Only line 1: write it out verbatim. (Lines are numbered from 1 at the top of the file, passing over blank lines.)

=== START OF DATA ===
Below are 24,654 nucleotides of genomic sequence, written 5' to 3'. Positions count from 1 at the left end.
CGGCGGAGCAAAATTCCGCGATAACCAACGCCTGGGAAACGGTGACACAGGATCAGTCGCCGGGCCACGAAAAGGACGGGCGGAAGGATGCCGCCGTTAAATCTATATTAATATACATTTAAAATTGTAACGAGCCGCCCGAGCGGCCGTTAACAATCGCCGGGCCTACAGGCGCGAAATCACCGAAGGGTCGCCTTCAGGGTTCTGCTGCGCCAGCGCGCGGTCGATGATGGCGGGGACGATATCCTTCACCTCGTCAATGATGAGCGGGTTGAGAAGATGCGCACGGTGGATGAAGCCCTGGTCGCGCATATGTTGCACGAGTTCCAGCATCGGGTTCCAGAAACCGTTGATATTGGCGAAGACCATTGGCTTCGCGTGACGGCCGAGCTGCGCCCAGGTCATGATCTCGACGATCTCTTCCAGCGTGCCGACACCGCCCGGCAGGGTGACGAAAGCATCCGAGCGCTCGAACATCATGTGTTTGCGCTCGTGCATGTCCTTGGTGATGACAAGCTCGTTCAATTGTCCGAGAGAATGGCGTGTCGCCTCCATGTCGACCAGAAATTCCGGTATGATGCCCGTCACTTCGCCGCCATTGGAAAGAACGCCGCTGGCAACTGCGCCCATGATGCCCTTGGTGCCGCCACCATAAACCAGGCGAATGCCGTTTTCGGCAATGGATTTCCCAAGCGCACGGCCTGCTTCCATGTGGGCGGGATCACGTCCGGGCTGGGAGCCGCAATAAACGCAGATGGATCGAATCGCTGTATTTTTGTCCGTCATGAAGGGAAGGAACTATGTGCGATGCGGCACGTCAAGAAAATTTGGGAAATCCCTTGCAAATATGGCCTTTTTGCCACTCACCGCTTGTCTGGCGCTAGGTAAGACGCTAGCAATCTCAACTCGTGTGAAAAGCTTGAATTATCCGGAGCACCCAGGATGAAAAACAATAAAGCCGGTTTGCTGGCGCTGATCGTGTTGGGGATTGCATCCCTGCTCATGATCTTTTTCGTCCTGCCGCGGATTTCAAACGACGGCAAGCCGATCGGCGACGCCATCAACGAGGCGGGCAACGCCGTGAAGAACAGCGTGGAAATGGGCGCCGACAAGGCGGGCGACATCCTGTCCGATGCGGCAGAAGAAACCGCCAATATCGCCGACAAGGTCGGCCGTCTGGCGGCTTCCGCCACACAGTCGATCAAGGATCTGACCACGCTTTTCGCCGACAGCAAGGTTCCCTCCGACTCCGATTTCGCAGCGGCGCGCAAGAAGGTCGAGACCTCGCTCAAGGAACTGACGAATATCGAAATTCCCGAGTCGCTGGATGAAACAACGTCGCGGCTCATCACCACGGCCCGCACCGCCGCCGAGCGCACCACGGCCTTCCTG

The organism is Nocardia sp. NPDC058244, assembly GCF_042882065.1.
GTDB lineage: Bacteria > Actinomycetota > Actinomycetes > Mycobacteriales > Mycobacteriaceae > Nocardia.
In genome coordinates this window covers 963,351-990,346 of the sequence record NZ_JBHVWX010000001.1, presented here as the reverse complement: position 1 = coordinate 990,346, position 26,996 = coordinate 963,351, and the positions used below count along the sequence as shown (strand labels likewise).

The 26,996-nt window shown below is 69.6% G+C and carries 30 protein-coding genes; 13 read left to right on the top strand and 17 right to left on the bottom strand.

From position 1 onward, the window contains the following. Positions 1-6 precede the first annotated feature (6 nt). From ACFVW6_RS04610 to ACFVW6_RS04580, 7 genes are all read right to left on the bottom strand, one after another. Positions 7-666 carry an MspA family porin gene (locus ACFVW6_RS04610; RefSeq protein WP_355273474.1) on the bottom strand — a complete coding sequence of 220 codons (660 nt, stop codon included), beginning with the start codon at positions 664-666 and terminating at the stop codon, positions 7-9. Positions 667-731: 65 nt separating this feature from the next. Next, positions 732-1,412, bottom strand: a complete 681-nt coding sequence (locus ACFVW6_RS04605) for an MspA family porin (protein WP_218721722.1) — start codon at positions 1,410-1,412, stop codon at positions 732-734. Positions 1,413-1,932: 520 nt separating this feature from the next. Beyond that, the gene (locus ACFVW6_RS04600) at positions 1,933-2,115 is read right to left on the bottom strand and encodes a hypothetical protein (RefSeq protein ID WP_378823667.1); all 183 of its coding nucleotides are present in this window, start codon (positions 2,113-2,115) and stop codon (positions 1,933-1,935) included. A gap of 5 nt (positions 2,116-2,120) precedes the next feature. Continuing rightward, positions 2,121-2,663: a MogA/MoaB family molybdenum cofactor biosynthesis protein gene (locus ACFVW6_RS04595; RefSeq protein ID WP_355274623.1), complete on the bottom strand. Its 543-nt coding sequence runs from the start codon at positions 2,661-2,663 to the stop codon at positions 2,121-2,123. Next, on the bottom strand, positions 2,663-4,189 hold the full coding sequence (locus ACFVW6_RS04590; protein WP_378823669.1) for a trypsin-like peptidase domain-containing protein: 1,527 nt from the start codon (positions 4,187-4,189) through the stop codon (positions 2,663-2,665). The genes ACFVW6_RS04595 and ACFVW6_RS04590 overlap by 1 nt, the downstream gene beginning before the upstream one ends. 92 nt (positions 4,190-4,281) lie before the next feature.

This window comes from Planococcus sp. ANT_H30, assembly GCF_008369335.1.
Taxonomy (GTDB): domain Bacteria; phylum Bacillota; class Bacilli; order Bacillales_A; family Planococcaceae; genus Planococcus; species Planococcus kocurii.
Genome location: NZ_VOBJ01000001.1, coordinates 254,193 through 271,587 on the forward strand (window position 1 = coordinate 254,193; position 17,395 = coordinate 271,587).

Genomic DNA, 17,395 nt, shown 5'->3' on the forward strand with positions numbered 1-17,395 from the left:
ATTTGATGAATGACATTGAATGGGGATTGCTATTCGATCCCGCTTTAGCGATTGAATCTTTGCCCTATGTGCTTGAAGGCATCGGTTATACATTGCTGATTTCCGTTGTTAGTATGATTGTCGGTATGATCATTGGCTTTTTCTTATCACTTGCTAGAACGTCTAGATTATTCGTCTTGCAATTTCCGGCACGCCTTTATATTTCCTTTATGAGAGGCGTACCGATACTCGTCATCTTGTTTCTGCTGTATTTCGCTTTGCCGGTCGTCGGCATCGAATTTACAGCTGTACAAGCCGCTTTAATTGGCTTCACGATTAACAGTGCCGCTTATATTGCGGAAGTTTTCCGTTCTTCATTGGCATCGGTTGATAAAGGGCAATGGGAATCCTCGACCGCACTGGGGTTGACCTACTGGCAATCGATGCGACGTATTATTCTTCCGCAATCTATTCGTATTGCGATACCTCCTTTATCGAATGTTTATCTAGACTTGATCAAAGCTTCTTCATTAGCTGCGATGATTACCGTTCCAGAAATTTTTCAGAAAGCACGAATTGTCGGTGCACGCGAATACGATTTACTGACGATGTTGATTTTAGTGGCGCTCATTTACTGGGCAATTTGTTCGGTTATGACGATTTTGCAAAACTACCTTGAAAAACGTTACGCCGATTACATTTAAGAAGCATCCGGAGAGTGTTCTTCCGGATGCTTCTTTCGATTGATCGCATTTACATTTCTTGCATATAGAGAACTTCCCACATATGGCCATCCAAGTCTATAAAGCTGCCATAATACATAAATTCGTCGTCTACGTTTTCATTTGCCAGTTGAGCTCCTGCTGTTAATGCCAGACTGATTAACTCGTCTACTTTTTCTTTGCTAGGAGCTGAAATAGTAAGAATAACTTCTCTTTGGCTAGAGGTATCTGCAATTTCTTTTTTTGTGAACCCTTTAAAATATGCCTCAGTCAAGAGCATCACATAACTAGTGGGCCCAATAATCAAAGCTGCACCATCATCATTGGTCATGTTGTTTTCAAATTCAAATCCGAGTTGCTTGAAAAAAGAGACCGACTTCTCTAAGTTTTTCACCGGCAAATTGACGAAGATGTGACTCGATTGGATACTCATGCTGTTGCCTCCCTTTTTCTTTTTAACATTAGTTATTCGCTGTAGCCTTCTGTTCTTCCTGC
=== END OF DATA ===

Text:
Below are 24,654 nucleotides of genomic sequence, written 5' to 3'. Positions count from 1 at the left end.